Internet-based business models with pristine balance sheets nicely describes webMethods (NASDAQ:WEBM), eSpeed (NASDAQ:ESPD), and (NASDAQ:MAMA). So does three of the five most down stocks on the Nasdaq.

Losing one-third of its value, and leading the losers, is Web services infrastructure company webMethods. Only last April 27, the company's guidance for its June quarter revenue was an increase from $43.2 million to between $51 million and $56 million. Now the expectation is between $40 million and $41 million.

With at least $145 million in net cash, the company's near-term future is not threatened. Continuing losses, though, are sending the stock into penny-stock (sub-$5) territory. Having competitors like IBM (NYSE:IBM) and well-funded TIBCO Software (NASDAQ:TIBX) does not build investor confidence, either.

Debt-free, with $233 million in cash, David Gardner's Motley Fool Hidden Gems guest analyst pick eSpeed was gushing free cash flow when it was recommended. Well, it still is.

The developer of electronic trading technology lost one-quarter of its value when it revised its operating earnings guidance from $0.19 to $0.20 a share in the second quarter to $0.15 to $0.16 a share. Unlike the belly flop at webMethods, eSpeed is profitable and expects revenue to rise from $39.1 million to between $42 million and $43 million.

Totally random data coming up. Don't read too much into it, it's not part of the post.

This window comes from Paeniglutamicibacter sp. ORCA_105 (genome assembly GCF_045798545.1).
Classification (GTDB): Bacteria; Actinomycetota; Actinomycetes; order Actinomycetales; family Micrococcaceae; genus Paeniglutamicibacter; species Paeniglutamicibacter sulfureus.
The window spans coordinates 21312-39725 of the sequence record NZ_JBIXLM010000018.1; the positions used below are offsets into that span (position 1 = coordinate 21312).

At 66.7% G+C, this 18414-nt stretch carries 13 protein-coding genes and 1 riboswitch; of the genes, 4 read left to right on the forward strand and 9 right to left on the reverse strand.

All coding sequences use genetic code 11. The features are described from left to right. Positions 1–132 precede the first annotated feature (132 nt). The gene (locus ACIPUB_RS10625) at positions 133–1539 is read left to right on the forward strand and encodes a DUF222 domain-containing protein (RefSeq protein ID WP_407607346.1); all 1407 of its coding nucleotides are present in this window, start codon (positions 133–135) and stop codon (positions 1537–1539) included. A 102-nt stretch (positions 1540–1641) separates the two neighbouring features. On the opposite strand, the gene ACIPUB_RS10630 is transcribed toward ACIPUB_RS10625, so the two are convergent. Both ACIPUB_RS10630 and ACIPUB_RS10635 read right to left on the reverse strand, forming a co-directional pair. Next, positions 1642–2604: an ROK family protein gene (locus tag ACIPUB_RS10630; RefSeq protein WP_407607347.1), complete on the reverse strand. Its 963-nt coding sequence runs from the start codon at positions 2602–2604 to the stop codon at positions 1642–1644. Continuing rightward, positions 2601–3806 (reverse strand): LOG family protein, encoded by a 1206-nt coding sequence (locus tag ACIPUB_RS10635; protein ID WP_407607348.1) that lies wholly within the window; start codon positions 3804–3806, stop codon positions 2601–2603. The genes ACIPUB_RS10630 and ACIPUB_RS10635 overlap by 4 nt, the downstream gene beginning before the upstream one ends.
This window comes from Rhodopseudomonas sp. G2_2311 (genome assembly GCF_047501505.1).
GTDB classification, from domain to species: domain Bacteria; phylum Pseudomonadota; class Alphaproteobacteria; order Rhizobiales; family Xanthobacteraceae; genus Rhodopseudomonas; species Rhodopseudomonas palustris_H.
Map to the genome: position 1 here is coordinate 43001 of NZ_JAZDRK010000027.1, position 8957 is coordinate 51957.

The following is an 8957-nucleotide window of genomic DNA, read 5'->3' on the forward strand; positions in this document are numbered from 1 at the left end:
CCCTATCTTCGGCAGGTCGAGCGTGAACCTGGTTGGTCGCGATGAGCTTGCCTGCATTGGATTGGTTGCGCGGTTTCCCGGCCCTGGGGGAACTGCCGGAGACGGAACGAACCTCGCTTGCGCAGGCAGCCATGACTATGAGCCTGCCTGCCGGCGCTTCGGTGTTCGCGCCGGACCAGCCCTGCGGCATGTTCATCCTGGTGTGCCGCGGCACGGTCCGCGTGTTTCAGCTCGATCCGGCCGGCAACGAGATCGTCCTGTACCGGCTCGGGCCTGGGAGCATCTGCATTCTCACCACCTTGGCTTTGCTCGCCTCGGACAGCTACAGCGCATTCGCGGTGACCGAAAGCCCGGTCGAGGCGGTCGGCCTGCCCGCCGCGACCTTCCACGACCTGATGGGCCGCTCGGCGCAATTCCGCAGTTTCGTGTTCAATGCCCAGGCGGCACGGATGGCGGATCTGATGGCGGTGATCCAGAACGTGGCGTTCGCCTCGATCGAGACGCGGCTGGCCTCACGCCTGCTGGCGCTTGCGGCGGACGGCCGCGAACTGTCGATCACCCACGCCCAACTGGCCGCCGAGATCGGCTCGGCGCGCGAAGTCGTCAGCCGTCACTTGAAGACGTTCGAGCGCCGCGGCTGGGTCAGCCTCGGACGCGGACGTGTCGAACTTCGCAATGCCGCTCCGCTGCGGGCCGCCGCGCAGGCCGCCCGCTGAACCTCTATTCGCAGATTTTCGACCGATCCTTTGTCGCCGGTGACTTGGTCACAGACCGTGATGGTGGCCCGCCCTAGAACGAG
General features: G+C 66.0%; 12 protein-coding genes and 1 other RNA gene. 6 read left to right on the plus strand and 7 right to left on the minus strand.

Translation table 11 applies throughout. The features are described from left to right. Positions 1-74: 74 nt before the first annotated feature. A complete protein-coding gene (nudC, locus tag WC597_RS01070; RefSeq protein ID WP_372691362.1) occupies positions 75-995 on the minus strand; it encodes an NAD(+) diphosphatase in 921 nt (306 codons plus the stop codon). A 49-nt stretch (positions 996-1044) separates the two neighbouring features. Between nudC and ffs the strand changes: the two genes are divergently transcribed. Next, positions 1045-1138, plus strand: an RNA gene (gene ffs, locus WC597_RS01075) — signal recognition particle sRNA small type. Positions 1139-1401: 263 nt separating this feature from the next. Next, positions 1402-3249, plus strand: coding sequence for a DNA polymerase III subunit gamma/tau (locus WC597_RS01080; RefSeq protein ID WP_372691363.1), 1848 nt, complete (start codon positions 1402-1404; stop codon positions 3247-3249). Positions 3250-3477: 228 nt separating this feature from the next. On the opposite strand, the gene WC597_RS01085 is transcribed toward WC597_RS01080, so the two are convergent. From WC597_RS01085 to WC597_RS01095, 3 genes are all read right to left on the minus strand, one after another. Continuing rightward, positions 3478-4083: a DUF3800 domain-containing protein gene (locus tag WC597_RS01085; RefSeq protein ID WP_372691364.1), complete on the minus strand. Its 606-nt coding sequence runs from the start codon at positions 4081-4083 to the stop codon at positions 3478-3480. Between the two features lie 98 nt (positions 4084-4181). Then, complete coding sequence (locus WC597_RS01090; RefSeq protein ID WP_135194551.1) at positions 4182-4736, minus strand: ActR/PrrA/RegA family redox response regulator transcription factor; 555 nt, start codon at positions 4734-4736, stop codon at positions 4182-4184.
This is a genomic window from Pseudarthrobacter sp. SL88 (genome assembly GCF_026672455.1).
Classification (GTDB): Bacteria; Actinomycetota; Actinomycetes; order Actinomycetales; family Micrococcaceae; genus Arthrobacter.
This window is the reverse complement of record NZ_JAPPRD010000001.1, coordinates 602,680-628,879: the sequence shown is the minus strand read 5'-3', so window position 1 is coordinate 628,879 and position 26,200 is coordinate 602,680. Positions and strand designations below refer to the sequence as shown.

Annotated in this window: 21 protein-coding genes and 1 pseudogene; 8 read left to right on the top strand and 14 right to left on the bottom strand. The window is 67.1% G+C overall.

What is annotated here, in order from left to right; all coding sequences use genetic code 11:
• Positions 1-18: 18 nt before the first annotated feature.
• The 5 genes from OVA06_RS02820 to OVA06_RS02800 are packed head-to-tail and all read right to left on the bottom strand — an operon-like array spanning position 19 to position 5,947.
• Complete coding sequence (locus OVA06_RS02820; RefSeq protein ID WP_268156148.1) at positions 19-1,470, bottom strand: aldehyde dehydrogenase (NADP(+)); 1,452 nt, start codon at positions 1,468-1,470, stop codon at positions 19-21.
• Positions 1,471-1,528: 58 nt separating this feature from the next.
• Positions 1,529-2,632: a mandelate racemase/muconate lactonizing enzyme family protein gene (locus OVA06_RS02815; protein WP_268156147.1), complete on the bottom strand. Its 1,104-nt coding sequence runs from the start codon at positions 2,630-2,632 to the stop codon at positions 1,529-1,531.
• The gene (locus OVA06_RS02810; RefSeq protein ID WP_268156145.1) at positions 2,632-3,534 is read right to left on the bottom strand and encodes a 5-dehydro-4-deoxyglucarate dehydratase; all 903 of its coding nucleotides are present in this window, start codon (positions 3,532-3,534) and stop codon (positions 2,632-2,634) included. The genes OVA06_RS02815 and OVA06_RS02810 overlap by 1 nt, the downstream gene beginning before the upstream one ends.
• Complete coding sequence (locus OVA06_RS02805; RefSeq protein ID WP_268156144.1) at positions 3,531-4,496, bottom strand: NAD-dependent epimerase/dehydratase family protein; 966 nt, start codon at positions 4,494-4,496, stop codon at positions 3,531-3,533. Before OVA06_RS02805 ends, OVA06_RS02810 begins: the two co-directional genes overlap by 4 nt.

The company cited an "erosion of our market position from competitive pricing pressure and lower-than-expected market volumes in Europe" for the revision. Losing market share after the CFO resigned to pursue "other opportunities" is bad news. Add in a new COO and a patent dispute, and you get investor jitters. Trading at 20 times trailing earnings, the rapidly growing company offers interesting long-term growth prospects at an attractive price.

Seth Jayson was ahead of the pack when he questioned investor enthusiasm for Mark Cuban's investment in Yes, Mr. Cuban did get billions for unloading on Yahoo! (NASDAQ:YHOO) at the height of the Internet boom. Surprise! Mr. Cuban has unloaded all his

It seems that Mr. Cuban didn't like's new acquisition strategy. That strategy, if that is the right word, led to a private placement of 1.5 million shares at a 10% discount to the five-day average closing bid price. Talk about diluting and discounting your shareholders!

With Mr. Cuban's departure, it is interesting that the stock (at 156 times earnings and with a less-than-interesting 9% return on equity) is only down 12%. The stock soared from $7.86 to $10.48 when Mr. Cuban purchased shares. The stock is currently trading for $10.40 -- substantially above the pre-Cuban days.

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Fool contributor W.D. Crotty does not owns stock in any of the companies mentioned.